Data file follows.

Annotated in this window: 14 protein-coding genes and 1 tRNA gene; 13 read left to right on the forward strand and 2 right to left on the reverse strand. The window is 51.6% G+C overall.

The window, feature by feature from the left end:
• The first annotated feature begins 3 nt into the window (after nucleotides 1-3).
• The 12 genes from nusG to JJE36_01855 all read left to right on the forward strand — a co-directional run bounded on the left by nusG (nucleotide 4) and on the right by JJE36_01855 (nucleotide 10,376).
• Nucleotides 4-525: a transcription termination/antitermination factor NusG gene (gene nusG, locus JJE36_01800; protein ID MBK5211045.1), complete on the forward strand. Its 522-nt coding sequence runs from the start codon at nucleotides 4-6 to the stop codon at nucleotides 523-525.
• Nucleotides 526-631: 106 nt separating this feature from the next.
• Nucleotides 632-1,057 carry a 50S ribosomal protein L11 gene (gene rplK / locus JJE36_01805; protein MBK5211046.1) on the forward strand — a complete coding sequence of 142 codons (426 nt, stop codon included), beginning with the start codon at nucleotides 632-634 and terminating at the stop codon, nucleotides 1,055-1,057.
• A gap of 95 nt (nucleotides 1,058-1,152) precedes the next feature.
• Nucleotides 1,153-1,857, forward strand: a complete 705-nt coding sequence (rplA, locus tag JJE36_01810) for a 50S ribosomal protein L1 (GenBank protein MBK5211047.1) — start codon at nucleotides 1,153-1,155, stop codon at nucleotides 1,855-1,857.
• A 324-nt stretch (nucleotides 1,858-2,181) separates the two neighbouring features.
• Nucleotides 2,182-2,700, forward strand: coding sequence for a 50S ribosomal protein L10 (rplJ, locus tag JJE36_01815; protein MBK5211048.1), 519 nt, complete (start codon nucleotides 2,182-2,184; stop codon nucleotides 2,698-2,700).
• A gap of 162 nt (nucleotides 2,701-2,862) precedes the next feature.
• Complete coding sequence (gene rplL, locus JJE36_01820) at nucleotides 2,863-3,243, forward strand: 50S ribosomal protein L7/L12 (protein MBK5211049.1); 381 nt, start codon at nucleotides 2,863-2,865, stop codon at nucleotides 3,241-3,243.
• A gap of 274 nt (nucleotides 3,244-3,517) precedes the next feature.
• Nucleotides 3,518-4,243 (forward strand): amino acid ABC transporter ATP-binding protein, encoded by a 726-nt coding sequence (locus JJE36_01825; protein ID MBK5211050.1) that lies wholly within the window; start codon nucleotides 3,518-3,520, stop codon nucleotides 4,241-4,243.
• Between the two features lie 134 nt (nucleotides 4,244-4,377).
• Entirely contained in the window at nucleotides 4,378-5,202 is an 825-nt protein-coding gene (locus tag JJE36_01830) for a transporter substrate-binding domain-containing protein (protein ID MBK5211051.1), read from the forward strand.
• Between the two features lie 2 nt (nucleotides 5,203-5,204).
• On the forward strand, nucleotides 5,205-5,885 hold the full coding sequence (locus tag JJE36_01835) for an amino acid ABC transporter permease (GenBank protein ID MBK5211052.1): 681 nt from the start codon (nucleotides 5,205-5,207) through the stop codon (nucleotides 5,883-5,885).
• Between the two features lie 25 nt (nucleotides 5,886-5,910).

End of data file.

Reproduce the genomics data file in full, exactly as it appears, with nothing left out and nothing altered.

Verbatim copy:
Annotated in this window: 14 protein-coding genes and 1 tRNA gene; 13 read left to right on the forward strand and 2 right to left on the reverse strand. The window is 51.6% G+C overall.

The window, feature by feature from the left end:
• The first annotated feature begins 3 nt into the window (after nucleotides 1-3).
• The 12 genes from nusG to JJE36_01855 all read left to right on the forward strand — a co-directional run bounded on the left by nusG (nucleotide 4) and on the right by JJE36_01855 (nucleotide 10,376).
• Nucleotides 4-525: a transcription termination/antitermination factor NusG gene (gene nusG, locus JJE36_01800; protein ID MBK5211045.1), complete on the forward strand. Its 522-nt coding sequence runs from the start codon at nucleotides 4-6 to the stop codon at nucleotides 523-525.
• Nucleotides 526-631: 106 nt separating this feature from the next.
• Nucleotides 632-1,057 carry a 50S ribosomal protein L11 gene (gene rplK / locus JJE36_01805; protein MBK5211046.1) on the forward strand — a complete coding sequence of 142 codons (426 nt, stop codon included), beginning with the start codon at nucleotides 632-634 and terminating at the stop codon, nucleotides 1,055-1,057.
• A gap of 95 nt (nucleotides 1,058-1,152) precedes the next feature.
• Nucleotides 1,153-1,857, forward strand: a complete 705-nt coding sequence (rplA, locus tag JJE36_01810) for a 50S ribosomal protein L1 (GenBank protein MBK5211047.1) — start codon at nucleotides 1,153-1,155, stop codon at nucleotides 1,855-1,857.
• A 324-nt stretch (nucleotides 1,858-2,181) separates the two neighbouring features.
• Nucleotides 2,182-2,700, forward strand: coding sequence for a 50S ribosomal protein L10 (rplJ, locus tag JJE36_01815; protein MBK5211048.1), 519 nt, complete (start codon nucleotides 2,182-2,184; stop codon nucleotides 2,698-2,700).
• A gap of 162 nt (nucleotides 2,701-2,862) precedes the next feature.
• Complete coding sequence (gene rplL, locus JJE36_01820) at nucleotides 2,863-3,243, forward strand: 50S ribosomal protein L7/L12 (protein MBK5211049.1); 381 nt, start codon at nucleotides 2,863-2,865, stop codon at nucleotides 3,241-3,243.
• A gap of 274 nt (nucleotides 3,244-3,517) precedes the next feature.
• Nucleotides 3,518-4,243 (forward strand): amino acid ABC transporter ATP-binding protein, encoded by a 726-nt coding sequence (locus JJE36_01825; protein ID MBK5211050.1) that lies wholly within the window; start codon nucleotides 3,518-3,520, stop codon nucleotides 4,241-4,243.
• Between the two features lie 134 nt (nucleotides 4,244-4,377).
• Entirely contained in the window at nucleotides 4,378-5,202 is an 825-nt protein-coding gene (locus tag JJE36_01830) for a transporter substrate-binding domain-containing protein (protein ID MBK5211051.1), read from the forward strand.
• Between the two features lie 2 nt (nucleotides 5,203-5,204).
• On the forward strand, nucleotides 5,205-5,885 hold the full coding sequence (locus tag JJE36_01835) for an amino acid ABC transporter permease (GenBank protein ID MBK5211052.1): 681 nt from the start codon (nucleotides 5,205-5,207) through the stop codon (nucleotides 5,883-5,885).
• Between the two features lie 25 nt (nucleotides 5,886-5,910).